We are dedicating the month of October to the best public speakers that inspire us. Studying great speakers will make you great, too. Learn about what makes them confident, credible, and compelling in our weekly blog reviews. First up...Ruth Bader Ginsburg.
Ruth Bader Ginsburg was an American jurist who served as an associate justice of the Supreme Court of the United States from 1993 until her death in 2020. She was the second woman to serve on the U.S. Supreme Court. Ginsburg spent much of her legal career as an advocate for gender equality and women's rights.
Photographer: Todd Heisler/The New York Times via Redux
What we studied: Interview with PBS News
Eye contact: Looks directly into the eyes of the interviewer. This behavior increases connection and demonstrates that she is listening. (:20)
Posture: Holds a very still frame. Ruth comes across as confident and comfortable. She maintains this physical poise throughout the entire interview. (:20)
Vocal presence: Nice speaking rate. Ruth demonstrates a sense of calm and control of her voice. The audience is also able to follow everything that she has to say. (:32)
Use of the pause: Strategically using pauses helps the audience focus on what is most important. Ruth highlights the importance of “all of the people” and not just “some of them” in this segment. (4:20)
Storytelling: Mentions a quote, song, and analogy to answer the interviewer’s question. Ruth skillfully brings facts and data to life by referencing her personal favorites. (1:00, 4:57)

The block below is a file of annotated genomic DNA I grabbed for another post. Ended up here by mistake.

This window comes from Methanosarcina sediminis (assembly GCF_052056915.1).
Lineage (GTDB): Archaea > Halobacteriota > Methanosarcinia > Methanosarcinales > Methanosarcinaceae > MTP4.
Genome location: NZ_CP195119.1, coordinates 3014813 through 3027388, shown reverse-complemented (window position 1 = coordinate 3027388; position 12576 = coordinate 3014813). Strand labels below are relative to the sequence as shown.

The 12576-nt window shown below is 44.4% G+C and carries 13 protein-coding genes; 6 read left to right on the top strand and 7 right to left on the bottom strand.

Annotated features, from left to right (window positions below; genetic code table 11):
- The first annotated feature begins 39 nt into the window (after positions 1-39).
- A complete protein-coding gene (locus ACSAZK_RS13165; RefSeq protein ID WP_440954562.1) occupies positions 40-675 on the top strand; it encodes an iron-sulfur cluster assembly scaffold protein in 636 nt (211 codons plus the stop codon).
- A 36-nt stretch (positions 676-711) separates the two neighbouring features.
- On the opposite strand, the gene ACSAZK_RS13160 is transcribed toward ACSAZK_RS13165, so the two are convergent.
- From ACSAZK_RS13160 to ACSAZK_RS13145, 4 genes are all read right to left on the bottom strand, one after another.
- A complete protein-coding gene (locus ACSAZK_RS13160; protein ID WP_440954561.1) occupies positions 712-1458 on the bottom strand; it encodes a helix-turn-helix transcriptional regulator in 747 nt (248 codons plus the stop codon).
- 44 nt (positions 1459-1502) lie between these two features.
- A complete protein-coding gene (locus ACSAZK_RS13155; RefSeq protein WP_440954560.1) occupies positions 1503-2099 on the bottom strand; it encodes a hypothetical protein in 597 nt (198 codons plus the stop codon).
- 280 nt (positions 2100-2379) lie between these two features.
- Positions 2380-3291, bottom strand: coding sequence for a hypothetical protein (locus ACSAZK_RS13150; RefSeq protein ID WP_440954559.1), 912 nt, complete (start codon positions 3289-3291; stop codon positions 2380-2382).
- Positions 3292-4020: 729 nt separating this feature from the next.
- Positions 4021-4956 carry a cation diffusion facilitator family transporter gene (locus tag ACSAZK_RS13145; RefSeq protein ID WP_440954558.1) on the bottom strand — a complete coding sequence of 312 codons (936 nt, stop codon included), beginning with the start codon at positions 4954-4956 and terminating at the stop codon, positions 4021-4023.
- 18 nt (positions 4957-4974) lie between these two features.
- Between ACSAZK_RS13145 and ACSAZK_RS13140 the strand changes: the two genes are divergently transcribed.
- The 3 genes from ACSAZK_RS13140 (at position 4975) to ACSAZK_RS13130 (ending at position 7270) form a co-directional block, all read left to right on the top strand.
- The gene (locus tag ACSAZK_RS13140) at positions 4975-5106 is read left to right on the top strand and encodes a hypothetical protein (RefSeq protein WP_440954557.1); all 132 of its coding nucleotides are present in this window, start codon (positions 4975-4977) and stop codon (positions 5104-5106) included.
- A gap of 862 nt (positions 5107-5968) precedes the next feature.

Handling questions: Answers the question asked. Ruth shows that she is paying attention to the listener and starts with what is most important in her response. She comes across as definitive and unwavering in what she believes. (2:15)
Laughter: Because her natural tendency to keep a measured demeanor, the occasional laughter brings out more of her personality (1:15)
Strategies for improvement:
Posture: Head position is forward. Adjust head position to be upright on top of shoulders. This would convey greater energy and visual strength. (:18)
Gesture: Body is closed off from the interviewer. When resetting to a neutral position, unfold hands and place shoulder-width apart on legs. Keep legs uncrossed with feet shoulders-width apart. Opening up the body looks more receptive to alternate positions. Perhaps Ruth was not. (:18, 3:51)
Eye contact: Ruth looks down or up while thinking. If you did not know Ruth well, you would underestimate her because of this behavior. We can come across unsure when eye contact is light. Ruth could deliver piercing eye contact, too, which made the contrast very exciting. (:59, 1:30)
Vocal tone: Monotone. Vary vocal tone to make delivery more engaging and dynamic. This steady vocal tone made her very credible. It also helped her lead in an understated way. Depending upon your role and goal, this could be very good. It is important that it is not your only style. That would make you less than effective, if you have only one vocal setting. (throughout)
Gesture: Hands remain low with little movement. Use more grand gestures. Lift hands up and off of legs to add energy to delivery. We need to see hands occasionally to feel people's confidence. There are studies that show that the sight of hands actually increases the speed of trust when people are meeting for the first time - in person or virtually. (throughout)
Take a look at the interview we reviewed. What qualities do you want emulate that Ruth does extremely well?
Keep it simple. Pick one skill you want to work on in the next 48 hours. Practice the skill in your next meeting. Get feedback from a colleague.
Make small changes now to contribute to your own personal transformation. The time and effort you put in will be well worth the investment!